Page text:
Donald Trump’s daily outbursts create a lot of smoke and fog, distracting from the policy and process damage he is doing under the radar. His protestations of love for the military and veterans cover up the human toll he is exacting with his destructive incompetence.

The best that can be said for his expressions of amour for people in uniform is that they are nice thoughts. Too bad there is little follow-up action. Or, when there is action, such as exploiting the military and wasting oodles of taxpayer money in order to advance Trump’s political and/or personal agenda, it is appalling action. Viz. sending troops to the southern border in order to play-act at stopping the caravan of “MS-13,” “ISIS” and “very bad people,” most under four years old, intent on wreaking havoc should they enter the U.S.

Forget Trump’s hollow statements and self-promoting bombasts about things military. The reality, in contrast, is not a pretty picture:

Trump’s Department of Veterans Affairs, responsible for the healthcare and other benefits earned by the men and women who served, is an absolute shambles. David Shulkin, Trump’s first VA chief, lasted only a short time before, like so many Trump appointees, he was discovered to have had his hand deeply mired in the cookie jar. Also, there has been a mass exodus of close to 40 senior career VA officials, many disgusted by Trump’s politicization of the agency and its ensuing chaos, as well as by how he manipulates it to serve his purposes rather than its mission, so eloquently expressed by Abraham Lincoln:

“To care for him who has borne the battle and for his widow, and his orphan.”

These words are etched prominently on the side of the VA headquarters building.

Then there was Trump’s nomination of Dr. Ronny Jackson to head the VA. Jackson is the White House physician who claimed that his patient could live to be 200 and whose sole qualification for the job was bootlicking his boss. When that blew up in Trump’s face, he installed a figurehead as Acting Secretary, but the real powers running the VA don’t live or work in Washington, DC.

Earlier this year, a Pro Publica investigation revealed that three Trump cronies with no ties to or knowledge of the agency and its mission are the actual shadow rulers of the VA, determining policy and directing personnel actions from the Mar-a-Lago dining room. Emails obtained by Pro Publica via the Freedom of Information Act tell a shocking story of outside manipulation of government by these wealthy individuals who, like their pal Trump, are chicken-hawks with no prior military service. It is even possible that they might have used their power over the agency for personal gain.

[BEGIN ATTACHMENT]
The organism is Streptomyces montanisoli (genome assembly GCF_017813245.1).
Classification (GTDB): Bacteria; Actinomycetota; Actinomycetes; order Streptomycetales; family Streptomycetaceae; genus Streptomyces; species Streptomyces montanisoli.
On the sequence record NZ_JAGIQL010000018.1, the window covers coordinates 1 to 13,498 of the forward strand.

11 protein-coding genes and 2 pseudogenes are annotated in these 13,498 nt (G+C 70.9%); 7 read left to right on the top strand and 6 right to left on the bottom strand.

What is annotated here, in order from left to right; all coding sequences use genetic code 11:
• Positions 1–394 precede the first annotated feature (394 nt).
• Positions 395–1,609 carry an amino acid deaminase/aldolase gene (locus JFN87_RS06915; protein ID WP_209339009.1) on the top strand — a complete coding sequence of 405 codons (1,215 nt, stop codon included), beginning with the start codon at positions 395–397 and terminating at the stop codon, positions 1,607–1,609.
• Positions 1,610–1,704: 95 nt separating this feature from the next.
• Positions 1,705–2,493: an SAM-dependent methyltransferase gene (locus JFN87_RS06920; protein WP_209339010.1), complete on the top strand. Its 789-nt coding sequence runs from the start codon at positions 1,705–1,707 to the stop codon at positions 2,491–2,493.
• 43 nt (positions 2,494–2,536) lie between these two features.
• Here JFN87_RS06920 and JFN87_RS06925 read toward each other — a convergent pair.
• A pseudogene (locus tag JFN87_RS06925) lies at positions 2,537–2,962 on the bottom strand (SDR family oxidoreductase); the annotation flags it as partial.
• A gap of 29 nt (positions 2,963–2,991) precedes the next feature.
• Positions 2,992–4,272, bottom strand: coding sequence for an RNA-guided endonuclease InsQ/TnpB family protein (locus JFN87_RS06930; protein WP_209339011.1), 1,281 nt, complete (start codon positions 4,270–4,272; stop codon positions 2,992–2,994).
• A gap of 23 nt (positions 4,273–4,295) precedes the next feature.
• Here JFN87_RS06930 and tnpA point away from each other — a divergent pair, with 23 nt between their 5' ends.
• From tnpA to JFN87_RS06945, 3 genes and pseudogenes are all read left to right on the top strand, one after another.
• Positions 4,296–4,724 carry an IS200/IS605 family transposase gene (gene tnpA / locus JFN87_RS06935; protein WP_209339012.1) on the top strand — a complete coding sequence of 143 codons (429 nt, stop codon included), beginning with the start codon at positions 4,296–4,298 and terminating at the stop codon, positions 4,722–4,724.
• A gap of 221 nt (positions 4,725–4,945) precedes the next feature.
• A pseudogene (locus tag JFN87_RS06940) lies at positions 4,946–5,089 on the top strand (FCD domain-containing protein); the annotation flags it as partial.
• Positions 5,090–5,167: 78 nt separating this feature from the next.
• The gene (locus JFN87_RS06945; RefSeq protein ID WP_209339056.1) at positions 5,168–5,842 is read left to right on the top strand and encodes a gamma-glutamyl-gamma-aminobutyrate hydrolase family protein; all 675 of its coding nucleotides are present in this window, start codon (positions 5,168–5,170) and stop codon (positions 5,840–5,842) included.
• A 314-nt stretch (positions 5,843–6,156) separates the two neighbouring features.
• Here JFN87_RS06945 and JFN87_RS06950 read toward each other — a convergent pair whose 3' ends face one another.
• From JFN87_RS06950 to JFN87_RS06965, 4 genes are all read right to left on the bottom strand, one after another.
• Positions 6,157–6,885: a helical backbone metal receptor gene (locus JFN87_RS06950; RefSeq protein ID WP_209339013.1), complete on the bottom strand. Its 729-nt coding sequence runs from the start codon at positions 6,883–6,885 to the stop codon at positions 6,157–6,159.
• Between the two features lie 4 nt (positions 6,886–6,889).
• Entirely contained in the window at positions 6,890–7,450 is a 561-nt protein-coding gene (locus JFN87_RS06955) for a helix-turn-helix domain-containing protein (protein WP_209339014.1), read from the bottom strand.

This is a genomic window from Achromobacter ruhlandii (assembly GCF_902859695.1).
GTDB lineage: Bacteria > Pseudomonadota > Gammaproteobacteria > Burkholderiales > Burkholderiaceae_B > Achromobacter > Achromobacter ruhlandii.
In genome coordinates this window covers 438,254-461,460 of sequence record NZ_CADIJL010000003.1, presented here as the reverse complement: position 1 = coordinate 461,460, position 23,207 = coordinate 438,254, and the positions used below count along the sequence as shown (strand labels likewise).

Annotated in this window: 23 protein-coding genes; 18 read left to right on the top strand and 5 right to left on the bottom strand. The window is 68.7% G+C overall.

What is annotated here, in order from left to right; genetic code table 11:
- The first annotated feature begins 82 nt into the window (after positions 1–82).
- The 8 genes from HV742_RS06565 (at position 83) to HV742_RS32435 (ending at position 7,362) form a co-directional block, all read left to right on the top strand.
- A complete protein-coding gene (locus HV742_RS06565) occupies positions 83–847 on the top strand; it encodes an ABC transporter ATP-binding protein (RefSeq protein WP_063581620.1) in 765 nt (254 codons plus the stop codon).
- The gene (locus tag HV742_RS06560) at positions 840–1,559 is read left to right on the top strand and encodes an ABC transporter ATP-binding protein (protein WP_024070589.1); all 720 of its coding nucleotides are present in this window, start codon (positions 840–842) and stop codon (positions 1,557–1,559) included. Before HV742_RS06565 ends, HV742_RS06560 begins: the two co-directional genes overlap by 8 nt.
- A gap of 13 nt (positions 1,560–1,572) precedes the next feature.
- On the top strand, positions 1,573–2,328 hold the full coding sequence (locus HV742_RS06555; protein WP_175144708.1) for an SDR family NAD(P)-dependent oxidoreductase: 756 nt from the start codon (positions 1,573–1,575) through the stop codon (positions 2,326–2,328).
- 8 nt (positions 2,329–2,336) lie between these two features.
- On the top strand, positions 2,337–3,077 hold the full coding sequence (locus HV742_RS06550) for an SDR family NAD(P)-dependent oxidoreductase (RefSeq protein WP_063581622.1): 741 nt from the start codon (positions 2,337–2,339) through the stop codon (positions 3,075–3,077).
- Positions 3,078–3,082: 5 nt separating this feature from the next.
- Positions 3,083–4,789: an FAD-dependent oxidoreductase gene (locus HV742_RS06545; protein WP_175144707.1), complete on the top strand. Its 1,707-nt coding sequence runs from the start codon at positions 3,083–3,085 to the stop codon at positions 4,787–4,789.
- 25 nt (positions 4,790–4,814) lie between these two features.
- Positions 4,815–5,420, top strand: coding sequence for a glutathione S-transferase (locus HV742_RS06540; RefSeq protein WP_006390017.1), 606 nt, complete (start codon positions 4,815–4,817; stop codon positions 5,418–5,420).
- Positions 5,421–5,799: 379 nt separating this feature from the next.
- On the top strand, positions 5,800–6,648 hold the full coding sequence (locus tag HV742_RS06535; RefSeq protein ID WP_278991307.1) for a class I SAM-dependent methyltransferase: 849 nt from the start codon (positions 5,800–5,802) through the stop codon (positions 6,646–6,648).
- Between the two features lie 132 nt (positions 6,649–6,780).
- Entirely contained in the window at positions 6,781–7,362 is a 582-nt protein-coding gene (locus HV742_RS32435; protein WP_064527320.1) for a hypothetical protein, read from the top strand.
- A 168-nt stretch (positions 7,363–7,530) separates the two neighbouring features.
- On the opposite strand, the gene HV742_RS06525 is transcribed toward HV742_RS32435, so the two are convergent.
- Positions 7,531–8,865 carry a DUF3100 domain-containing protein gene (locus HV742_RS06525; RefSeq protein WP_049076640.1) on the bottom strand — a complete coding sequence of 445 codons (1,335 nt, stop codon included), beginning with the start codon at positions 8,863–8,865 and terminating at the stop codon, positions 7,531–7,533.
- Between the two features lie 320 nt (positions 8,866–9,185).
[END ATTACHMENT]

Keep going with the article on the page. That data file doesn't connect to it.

Meanwhile, veterans suffer. GI Bill education and housing benefits are increasingly delayed or never arrive at all due to an obsolete IT system generations behind state-of-the-art. Hundreds of thousands of benefit payments have been delayed. More than 82,000 vets have received no payments at all. Some have become homeless as a result. The benefit claims backlog has skyrocketed since Trump’s inauguration and now numbers almost 250,000. In addition to being evicted from their residences, many vets have been kicked out of school because they cannot pay their tuition. To stay in school, others are taking on loan or credit card debt that they will be paying off for years.

Trump’s congressional Republican allies are no help. Oversight committees comprised largely of non-veterans are reluctant to perform their constitutional duty for fear of angering Trump.

Trump has also left unfilled 45,000 vacant VA jobs, including the most critical one: Chief Information Officer.

Trump cons the public with words while avoiding contact with vets. In Europe for the 100th anniversary of the World War I armistice, he skipped the cemetery ceremony honoring the fallen because of a little rain, then the next day complained that his hair was getting wet. On his return home, he was AWOL from Arlington Cemetery for the traditional wreath-laying at the Tomb of the Unknowns.

Meanwhile, he bestows money on the military the likes of which it has not wallowed in since World War II, when it really needed all it could get to fight a two-front global war. The armed services don’t know what to do with all the bucks. Beltway Bandit defense contractors stay up nights conjuring up new and unnecessary toys for the Pentagon to buy.

Trump’s frequent expressions of love for the military ring especially hollow. Vets don’t want or need love. How about some respect instead?

Canandaigua Academy graduate Richard Hermann is a law professor, legal blogger, author of seven books and part-time resident of the Finger Lakes.